Fast


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fast

1. Sport (of a playing surface, running track, etc.) conducive to rapid speed, as of a ball used on it or of competitors playing or racing on it
2. Photog
a. requiring a relatively short time of exposure to produce a given density
b. permitting a short exposure time
3. Cricket (of a bowler) characteristically delivering the ball rapidly

Fast

 

a ban for a certain period of time prescribed by some religions against eating any food or certain types of food, particularly meat, fish, and dairy products. The origin of fasts is connected with restrictions dictated by the cult in the very early class societies. The roots of the practice go back to remote antiquity, when insufficient food demanded self-restrictions in eating, which acquired the form of a ban, or taboo, sanctified by custom.

In modern religions, fasting is based on the doctrine of the preeminence of the spirit over the flesh. In Christianity, Islam, and Judaism, fasting serves to reinforce the piety of the believers.

In Eastern Orthodoxy, four lengthy periods of fasting are prescribed. Lent, or the Great Fast, lasts seven weeks; St. Peter’s Fast continues from one to five weeks, depending on when Easter is observed; the Assumption fast lasts two weeks; and the Christmas fast extends over six weeks. In addition, there are one-day fasts on Wednesday and Friday of each week and on certain other days, such as the vigil of the Epiphany and Holy Cross Day. During a fast, meat and dairy foods are excluded. In all, the Eastern Orthodox Church sanctions about 200 days of fasting per year.

There are no prolonged fasts in Catholicism. Fasts are observed on Ash Wednesday, Good Friday, and the vigils of Assumption and Christmas. With the exception of the Anglican Church, obligatory fasts are unknown in Protestantism.

In Islam, the main fast is the uraza, during which, throughout the entire month of Ramadan, eating, drinking, and smoking are forbidden each day from sunrise to sunset. There also exist individual fasts, practiced in fulfillment of vows or for “redemption” with regard to violations by the believer of the precepts of the Koran and the sharia.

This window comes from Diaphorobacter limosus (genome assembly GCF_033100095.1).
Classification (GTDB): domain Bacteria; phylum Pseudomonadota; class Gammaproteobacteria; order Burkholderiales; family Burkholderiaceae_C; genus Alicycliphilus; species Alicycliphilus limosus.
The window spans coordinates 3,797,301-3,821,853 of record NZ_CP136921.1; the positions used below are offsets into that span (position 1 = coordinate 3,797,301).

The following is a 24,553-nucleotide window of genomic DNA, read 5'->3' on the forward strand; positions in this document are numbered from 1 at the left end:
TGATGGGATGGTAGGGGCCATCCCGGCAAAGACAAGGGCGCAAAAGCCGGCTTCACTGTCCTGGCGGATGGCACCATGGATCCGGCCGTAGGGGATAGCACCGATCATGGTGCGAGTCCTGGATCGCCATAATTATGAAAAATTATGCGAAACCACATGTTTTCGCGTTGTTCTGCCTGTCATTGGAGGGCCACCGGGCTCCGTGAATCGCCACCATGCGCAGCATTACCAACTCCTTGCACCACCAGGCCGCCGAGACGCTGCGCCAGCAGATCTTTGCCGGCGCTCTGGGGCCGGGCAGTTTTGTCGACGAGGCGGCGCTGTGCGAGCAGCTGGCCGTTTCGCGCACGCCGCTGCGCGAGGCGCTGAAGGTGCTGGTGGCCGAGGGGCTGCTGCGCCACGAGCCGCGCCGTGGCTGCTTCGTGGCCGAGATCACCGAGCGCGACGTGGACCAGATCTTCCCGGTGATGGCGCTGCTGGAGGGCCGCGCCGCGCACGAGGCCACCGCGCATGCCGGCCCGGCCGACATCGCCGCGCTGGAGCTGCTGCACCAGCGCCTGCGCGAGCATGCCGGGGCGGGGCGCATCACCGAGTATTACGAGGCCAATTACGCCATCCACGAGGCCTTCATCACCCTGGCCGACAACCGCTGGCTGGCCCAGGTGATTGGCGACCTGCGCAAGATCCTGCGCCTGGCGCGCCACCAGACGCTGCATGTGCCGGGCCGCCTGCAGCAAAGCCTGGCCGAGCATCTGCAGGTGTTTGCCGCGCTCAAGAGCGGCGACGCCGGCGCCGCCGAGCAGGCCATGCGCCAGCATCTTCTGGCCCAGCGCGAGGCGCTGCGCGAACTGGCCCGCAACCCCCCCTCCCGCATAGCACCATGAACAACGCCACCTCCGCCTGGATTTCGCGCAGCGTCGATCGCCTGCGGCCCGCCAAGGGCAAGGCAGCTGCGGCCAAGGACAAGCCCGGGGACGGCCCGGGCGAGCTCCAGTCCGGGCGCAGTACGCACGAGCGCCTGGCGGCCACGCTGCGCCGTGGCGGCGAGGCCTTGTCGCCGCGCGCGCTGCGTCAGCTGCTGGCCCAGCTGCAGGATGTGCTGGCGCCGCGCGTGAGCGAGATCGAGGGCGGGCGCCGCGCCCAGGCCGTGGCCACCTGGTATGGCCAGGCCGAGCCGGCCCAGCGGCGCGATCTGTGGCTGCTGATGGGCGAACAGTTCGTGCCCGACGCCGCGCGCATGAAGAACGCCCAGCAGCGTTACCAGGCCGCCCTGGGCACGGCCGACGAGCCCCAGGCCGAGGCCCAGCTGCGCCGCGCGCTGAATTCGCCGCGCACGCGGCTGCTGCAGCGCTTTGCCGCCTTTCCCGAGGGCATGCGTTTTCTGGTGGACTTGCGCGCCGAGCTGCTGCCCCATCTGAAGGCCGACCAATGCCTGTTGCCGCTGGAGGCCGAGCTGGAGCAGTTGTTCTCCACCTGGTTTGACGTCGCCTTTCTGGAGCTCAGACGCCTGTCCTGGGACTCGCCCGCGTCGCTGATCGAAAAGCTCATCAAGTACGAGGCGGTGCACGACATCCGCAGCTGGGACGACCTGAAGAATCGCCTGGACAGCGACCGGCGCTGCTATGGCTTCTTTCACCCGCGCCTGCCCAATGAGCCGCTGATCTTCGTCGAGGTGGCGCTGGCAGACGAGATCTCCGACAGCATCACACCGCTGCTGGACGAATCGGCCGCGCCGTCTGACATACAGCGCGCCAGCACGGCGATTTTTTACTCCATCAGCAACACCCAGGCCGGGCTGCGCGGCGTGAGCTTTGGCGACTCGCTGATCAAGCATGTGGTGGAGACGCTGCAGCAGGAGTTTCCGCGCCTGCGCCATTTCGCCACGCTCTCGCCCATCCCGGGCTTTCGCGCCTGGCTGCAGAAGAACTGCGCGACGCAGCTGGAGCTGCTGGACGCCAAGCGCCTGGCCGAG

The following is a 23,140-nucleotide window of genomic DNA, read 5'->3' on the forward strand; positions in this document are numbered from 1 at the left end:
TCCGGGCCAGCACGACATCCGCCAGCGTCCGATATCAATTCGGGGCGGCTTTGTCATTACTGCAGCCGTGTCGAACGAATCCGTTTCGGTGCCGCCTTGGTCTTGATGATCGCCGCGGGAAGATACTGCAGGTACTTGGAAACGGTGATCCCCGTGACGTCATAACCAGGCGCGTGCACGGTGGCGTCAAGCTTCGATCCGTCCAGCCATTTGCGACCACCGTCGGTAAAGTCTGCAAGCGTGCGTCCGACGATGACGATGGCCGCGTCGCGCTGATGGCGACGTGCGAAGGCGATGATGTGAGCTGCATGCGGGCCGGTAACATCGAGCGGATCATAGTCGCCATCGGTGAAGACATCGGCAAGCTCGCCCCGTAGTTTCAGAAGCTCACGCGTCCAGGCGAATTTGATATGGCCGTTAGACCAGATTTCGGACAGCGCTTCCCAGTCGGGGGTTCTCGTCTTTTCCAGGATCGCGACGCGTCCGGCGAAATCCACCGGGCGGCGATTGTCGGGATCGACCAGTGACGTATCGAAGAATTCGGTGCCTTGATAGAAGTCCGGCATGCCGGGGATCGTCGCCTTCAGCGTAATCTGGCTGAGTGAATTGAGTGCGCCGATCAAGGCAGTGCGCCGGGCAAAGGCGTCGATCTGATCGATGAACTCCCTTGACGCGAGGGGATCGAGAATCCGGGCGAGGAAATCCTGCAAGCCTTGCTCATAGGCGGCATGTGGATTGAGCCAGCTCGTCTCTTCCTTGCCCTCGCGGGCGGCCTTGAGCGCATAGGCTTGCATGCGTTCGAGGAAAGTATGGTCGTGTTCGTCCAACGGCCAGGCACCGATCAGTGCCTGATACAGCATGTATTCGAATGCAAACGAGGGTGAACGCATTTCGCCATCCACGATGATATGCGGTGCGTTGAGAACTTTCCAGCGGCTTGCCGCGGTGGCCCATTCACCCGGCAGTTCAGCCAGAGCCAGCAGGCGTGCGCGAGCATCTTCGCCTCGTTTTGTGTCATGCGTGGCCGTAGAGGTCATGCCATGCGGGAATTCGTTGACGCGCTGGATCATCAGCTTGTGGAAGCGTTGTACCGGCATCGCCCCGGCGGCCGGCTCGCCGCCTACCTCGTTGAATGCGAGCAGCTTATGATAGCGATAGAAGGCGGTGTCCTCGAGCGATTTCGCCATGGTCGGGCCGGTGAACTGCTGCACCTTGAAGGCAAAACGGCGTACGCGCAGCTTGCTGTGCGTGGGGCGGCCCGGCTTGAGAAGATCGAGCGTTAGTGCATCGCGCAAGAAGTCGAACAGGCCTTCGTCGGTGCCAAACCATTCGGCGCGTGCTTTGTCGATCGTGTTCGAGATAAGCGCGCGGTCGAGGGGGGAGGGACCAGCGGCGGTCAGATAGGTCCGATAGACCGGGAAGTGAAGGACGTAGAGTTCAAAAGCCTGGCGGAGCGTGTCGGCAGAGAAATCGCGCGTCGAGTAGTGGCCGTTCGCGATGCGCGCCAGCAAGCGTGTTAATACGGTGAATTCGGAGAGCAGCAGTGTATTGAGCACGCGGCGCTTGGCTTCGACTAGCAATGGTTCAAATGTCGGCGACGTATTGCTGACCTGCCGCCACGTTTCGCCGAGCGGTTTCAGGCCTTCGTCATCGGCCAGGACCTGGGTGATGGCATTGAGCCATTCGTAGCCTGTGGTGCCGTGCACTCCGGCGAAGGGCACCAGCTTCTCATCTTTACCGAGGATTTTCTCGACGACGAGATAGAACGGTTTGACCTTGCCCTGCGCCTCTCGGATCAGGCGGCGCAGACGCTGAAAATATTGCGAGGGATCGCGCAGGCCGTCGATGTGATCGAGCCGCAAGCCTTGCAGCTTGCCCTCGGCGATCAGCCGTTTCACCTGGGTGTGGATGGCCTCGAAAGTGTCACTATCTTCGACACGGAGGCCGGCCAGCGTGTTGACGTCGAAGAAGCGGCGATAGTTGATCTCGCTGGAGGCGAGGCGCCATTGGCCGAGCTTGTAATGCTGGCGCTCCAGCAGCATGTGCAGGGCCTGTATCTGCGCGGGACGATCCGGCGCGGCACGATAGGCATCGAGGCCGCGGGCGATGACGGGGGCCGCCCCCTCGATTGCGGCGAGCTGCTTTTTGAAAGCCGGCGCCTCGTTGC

In Judaism, there are both public fasts, prescribed as a sign of mourning, on days of repentance, and in memory of various events in the history of the people, and individual fasts in fulfillment of a vow.

In present-day circumstances, when for the sake of strengthening the shaky position of religion various churches have modernized their dogmas and liturgies, a more flexible approach has been taken toward fasts, which are not required to be as strictly observed.

A. V. BELOV, L. I. KLIMOVICH, and M. S. BELEN’KII

fast

[fast]
(graphic arts)
A relative term given to the speed of emulsion.

FAST

(body)
Federation Against Software Theft.

FAST

(language)

Fast

An asynchronous communications protocol used to quickly transmit files over high-quality lines. Error checking is done after the entire file has been transmitted.
References in periodicals archive ?
He suggested that patients with CKD-4 and 5 must not fast, CKD-3 should not fast.
'I used to fast the whole of Ramadan, till recently when my doctors advised not to because of my age and health.
What to eat after intermittent fasting?: A common misconception that many people fall into is that food choices during non-fasting hours can vary from fast foods to sugary cravings.
It's the meal you have after ending the fast for that particular day.
It is important for Muslims to fast during Ramadan because it allows them to be devoted to their faith and to come closer to God.
According to another report that the Holy Prophet (PBUH) has said: 'Do not precede the month of Ramadan with one or two fasts.' The essence of the above-quoted ahadith is that the Holy Prophet (PBUH), himself used to fast most of the month of Sha'ban, because he had no fear of developing weakness or weariness before the commencement of Ramadan.
He added that people should listen to their doctors as they knew better who could keep fast safely.
'Studies have proved that those who fast live longer as it delays aging and extend longevity while fasting also improvise brain function, prevents the people who fast from mood disorders while it is also beneficial for the diabetics by reducing weight reducing insulin resistance', Dr Akif said.
He, however, advised diabetics to consult their physicians well before advent of Ramazan to fast safely.
completing a 16-hour fast in between (including sleeping time).
When your body fasts and your insulin drops, a fat-burning hormone called glucagon is released, causing the body to utilize alternate energy sources (such as fat stores) in the absence of glucose.
Ramadan is in the 9th lunar month of Islamic calendar in which fasting is made obligatory on Muslim adults; where they are required to refrain from food, beverages, oral drugs, medications and smoking between dawn and sunset.1,2 Duration of Ramadan fasting (RF) is variable globally according to geographic and seasonal variations from 12 to 19 hours.3 Limitation of fluid intake during fast, especially in summers, is likely to cause dehydration, hypotension, hypovolemia, increase blood viscosity,4-6 and risk of preterm labour if the fast is observed before 20 weeks.7 Exemption from fast is allowed in Holy Quran for people with illness and travellers.